Of course AQ wants to keep getting their asses kicked in Iraq.

    AQ likes to kill Americans. It’s the key to their organizational survival. Since we invaded Iraq, that takes a heck of a lot less planning. Just because you’ve read the odd bit of psy-op cleared foot soldier memos having a bad day doesn’t mean the kingfish isn’t glad to have us there. AQ is bigger and badder in Iraq than before we got there, and no one denies it. Our arrival is a lucky strategic break, even if no fun for the bottom of the ladder.

    If we weren’t in Iraq, we’d probably have Bin Laden’s head on the White House lawn, what with the massive amount of additional resources we’d have to throw at the problem.

    OBL doesn’t want someone in the White House who seems like a reasonable guy to Muslims – it makes their recruitment efforts harder. He wants tough guy who serves as an effective focus of hatred. Kind of like how Israel has a harder time blasting the PA to bits with Machmoud Abbas in there than they did with Arafat. Think with your brain, not with your stomach.

  9. Anderson says:

    Just because it makes absolutely no logical sense

    … to some guy commenting on a blog. Right, I should listen to him, rather than to a well-known journalist who’s interviewed CIA sources who are experts in studying al Qaeda.

    But as Glasnost indicates, something’s “making absolutely no logical sense” may tell us more about your own “logic” than about the matter at hand.

  10. WR says:

    Let’s see… If things get better in Iraq, we should vote for McCain because the Surge was his idea. And now if things get worse in Iraq, we should vote for McCain because it’s proof that the tairists are scared of him. And someone named Pat Lang cringes at this because she thinks he’s revealing classified information? How about cringing out of embarassment, like the rest of the world?

  11. fredw says:

    A tet offensive in Iraq one month before the election and it sways the vote against the war hawk, but which way do you think the public reacts for the first two days. The first two days or so we react in fear and become more hawkish, think about it. So an attack close enough to the election elects McCain and keeps the training ground in Iraq going, well, for the next 100 years. As a previous poster pointed out – OBL’s statement helped Bush as it came just a few days before the election.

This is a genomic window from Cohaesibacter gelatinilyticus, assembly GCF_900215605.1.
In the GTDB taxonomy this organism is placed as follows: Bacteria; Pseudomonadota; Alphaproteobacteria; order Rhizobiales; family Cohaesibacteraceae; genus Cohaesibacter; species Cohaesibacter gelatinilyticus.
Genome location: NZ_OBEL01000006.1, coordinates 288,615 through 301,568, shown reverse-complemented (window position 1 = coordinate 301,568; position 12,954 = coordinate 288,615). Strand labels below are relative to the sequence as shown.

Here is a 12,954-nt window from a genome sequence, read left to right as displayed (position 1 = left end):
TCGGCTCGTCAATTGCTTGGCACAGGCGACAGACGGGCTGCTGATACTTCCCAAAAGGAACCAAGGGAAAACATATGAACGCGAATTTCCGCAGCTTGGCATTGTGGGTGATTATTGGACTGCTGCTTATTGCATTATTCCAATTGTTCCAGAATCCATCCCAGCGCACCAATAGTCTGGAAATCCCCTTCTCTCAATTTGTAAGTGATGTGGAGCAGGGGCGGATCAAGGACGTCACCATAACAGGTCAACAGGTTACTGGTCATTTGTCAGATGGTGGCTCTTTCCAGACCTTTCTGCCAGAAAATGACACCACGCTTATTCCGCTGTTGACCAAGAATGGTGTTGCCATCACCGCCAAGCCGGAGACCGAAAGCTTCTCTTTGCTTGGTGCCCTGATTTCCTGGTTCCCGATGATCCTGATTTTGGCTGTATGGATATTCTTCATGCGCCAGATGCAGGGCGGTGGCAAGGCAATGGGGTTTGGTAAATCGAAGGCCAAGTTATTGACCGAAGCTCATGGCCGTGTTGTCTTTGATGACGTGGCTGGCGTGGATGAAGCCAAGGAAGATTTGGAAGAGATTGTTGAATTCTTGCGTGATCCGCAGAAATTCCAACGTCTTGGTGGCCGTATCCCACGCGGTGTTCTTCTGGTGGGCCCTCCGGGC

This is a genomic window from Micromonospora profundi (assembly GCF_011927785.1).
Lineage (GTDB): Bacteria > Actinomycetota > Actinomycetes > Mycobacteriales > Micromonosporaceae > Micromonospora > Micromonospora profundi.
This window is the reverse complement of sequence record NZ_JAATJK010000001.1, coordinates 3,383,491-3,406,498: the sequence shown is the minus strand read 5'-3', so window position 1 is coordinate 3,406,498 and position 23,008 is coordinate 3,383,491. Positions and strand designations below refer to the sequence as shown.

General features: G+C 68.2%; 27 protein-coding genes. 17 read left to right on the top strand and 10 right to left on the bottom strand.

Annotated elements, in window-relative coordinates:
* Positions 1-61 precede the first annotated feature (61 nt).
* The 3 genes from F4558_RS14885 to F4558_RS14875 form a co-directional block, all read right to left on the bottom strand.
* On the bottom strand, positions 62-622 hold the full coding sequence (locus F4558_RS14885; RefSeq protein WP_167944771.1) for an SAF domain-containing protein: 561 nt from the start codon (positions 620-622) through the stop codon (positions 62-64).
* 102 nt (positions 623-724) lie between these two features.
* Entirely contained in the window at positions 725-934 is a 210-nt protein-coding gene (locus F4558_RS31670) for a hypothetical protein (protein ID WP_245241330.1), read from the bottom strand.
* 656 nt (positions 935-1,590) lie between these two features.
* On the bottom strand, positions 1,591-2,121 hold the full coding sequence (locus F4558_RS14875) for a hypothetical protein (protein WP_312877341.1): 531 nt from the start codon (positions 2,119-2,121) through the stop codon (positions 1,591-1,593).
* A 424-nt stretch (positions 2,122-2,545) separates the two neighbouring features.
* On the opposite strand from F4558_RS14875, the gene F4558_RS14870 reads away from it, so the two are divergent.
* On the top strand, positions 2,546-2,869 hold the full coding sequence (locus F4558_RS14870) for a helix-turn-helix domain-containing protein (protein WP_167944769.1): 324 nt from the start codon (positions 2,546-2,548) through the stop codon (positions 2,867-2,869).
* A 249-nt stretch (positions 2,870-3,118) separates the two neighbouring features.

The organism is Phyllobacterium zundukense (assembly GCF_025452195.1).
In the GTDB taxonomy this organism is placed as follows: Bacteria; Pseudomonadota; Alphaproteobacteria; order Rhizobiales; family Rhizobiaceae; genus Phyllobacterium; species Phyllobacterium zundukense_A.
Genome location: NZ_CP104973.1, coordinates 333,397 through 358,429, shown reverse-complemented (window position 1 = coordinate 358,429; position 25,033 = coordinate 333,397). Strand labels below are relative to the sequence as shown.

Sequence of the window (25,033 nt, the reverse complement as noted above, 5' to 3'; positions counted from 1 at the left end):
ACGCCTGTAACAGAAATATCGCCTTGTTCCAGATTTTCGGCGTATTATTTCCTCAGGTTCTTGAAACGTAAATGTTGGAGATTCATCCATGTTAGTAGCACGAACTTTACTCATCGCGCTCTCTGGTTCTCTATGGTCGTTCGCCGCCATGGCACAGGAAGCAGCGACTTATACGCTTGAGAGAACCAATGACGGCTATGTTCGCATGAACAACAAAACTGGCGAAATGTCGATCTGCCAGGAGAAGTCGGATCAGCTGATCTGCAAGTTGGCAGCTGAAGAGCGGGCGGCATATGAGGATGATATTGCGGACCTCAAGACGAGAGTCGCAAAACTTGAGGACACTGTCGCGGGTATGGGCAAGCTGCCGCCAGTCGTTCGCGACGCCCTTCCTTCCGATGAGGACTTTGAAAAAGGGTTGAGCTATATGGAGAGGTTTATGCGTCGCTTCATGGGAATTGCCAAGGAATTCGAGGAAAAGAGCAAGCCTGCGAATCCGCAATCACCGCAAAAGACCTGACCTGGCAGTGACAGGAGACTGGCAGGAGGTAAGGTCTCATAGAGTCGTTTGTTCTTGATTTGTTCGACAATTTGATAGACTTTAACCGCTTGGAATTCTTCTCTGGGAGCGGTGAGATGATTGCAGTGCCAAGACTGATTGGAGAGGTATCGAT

BTW – Bush did the same thing for Ahmadinejad that OBL did for Bush, except that OBL did it on purpose. The moderate candidate was on schedule to win in Iran until Bush called the election a joke and insulted Ahmadinejad. That got people pissed off and they turned out in droves and voted for the idiot.

  12. Mamn says:

    This is just plain and simple fear monger policy by McCain and the republicans.The did the same thing before 2004 election and they will spread the fear again before the election to win the election.
    McCain and Bush is same policy , more wars, 100 years in Iraq and no health care or no economy restoration.

  13. Bruce Moomaw says:

    Of course McCain is implying that Hillary or Obama would set up “a radically more terrorist-friendly foreign policy” than himself. This might even have some plausibility if it hadn’t become painfully clear by now that McCain has the intellect of a boiled turnip.

  14. jukeboxgrad says:

    mamn: “no health care or no economy restoration”

    You’re sort of suggesting the GOP isn’t interested in nation-building. But they are, as long as it’s some nation other than the USA.

    And there’s actually some very solid logic behind this. Huge contracts to build/rebuild a nation are much easier to steal from when it’s all taking place on the other side of the planet, and behind the fog of war. These contracts (to build all sorts of new infrastructure, to replace what we blew up) are infinitely more profitable, as a result of being carried out there, instead of here.

    Americans don’t even know how many of us have died, so they surely don’t know how much of our money is being stolen. And of course it’s actually our kids’ money, since it’s all being done on a Chinese credit card.

    A bit off-topic, but I think you see the connection.

  15. Our Paul says:

    You see with your eyes and imagination, and you hear with your ears…

    Unless we have constant visual reminders of threats, we cannot really substantiate the verbal fear mongering. Hence the long lines at boarder crossings, and airports, and passports, and boarder fences. And now, for your visual comfort, armed guards and random searches at railroads!

    Unless there is continued cries of eminent threat, one cannot claim that we have successfully prevented them…

    Hence McCain’s statements, perfect logic to its extreme. I stand here to protect you, and I am not afraid, and I have information you do not have, and the approach we (I and Bush) have chosen succeeded…

    Will it work this time around?

  16. jukeboxgrad says:

    paul: “Will it work this time around?”

    Consider what a smart person once said: “Of course the people don’t want war. But after all, it’s the leaders of the country who determine the policy, and it’s always a simple matter to drag the people along whether it’s a democracy, a fascist dictatorship, or a parliament, or a communist dictatorship. Voice or no voice, the people can always be brought to the bidding of the leaders. That is easy. All you have to do is tell them they are being attacked, and denounce the pacifists for lack of patriotism, and exposing the country to greater danger.”